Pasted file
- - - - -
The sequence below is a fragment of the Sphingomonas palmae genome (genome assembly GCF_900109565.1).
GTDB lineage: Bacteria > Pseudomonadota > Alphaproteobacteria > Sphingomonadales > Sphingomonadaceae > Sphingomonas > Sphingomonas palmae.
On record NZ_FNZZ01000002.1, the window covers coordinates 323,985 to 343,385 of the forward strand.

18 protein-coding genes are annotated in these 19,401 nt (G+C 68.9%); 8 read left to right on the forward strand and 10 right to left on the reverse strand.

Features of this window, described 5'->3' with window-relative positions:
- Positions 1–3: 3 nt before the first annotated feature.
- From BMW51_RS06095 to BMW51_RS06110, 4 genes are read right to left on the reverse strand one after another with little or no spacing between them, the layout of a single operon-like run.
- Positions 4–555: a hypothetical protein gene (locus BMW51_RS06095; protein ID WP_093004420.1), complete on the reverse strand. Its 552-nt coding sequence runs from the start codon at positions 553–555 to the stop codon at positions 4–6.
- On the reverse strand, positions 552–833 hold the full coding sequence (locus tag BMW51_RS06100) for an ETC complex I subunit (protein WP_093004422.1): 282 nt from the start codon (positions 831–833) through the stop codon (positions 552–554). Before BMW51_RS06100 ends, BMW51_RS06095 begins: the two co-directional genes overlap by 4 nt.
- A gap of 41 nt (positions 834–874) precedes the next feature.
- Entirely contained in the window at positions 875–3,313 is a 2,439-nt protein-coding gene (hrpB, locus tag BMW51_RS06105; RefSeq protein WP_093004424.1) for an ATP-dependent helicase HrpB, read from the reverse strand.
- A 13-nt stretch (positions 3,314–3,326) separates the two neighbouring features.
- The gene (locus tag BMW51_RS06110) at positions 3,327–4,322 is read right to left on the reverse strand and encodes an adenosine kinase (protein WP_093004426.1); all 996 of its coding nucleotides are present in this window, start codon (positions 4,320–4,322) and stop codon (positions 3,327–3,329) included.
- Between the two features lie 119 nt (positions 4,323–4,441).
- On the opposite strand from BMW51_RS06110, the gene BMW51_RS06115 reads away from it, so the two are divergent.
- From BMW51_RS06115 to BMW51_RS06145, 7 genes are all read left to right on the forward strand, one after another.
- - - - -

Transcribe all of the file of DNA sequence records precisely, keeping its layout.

The sequence below is a fragment of the Sphingomonas palmae genome (genome assembly GCF_900109565.1).
GTDB lineage: Bacteria > Pseudomonadota > Alphaproteobacteria > Sphingomonadales > Sphingomonadaceae > Sphingomonas > Sphingomonas palmae.
On record NZ_FNZZ01000002.1, the window covers coordinates 323,985 to 343,385 of the forward strand.

18 protein-coding genes are annotated in these 19,401 nt (G+C 68.9%); 8 read left to right on the forward strand and 10 right to left on the reverse strand.

Features of this window, described 5'->3' with window-relative positions:
- Positions 1–3: 3 nt before the first annotated feature.
- From BMW51_RS06095 to BMW51_RS06110, 4 genes are read right to left on the reverse strand one after another with little or no spacing between them, the layout of a single operon-like run.
- Positions 4–555: a hypothetical protein gene (locus BMW51_RS06095; protein ID WP_093004420.1), complete on the reverse strand. Its 552-nt coding sequence runs from the start codon at positions 553–555 to the stop codon at positions 4–6.
- On the reverse strand, positions 552–833 hold the full coding sequence (locus tag BMW51_RS06100) for an ETC complex I subunit (protein WP_093004422.1): 282 nt from the start codon (positions 831–833) through the stop codon (positions 552–554). Before BMW51_RS06100 ends, BMW51_RS06095 begins: the two co-directional genes overlap by 4 nt.
- A gap of 41 nt (positions 834–874) precedes the next feature.
- Entirely contained in the window at positions 875–3,313 is a 2,439-nt protein-coding gene (hrpB, locus tag BMW51_RS06105; RefSeq protein WP_093004424.1) for an ATP-dependent helicase HrpB, read from the reverse strand.
- A 13-nt stretch (positions 3,314–3,326) separates the two neighbouring features.
- The gene (locus tag BMW51_RS06110) at positions 3,327–4,322 is read right to left on the reverse strand and encodes an adenosine kinase (protein WP_093004426.1); all 996 of its coding nucleotides are present in this window, start codon (positions 4,320–4,322) and stop codon (positions 3,327–3,329) included.
- Between the two features lie 119 nt (positions 4,323–4,441).
- On the opposite strand from BMW51_RS06110, the gene BMW51_RS06115 reads away from it, so the two are divergent.
- From BMW51_RS06115 to BMW51_RS06145, 7 genes are all read left to right on the forward strand, one after another.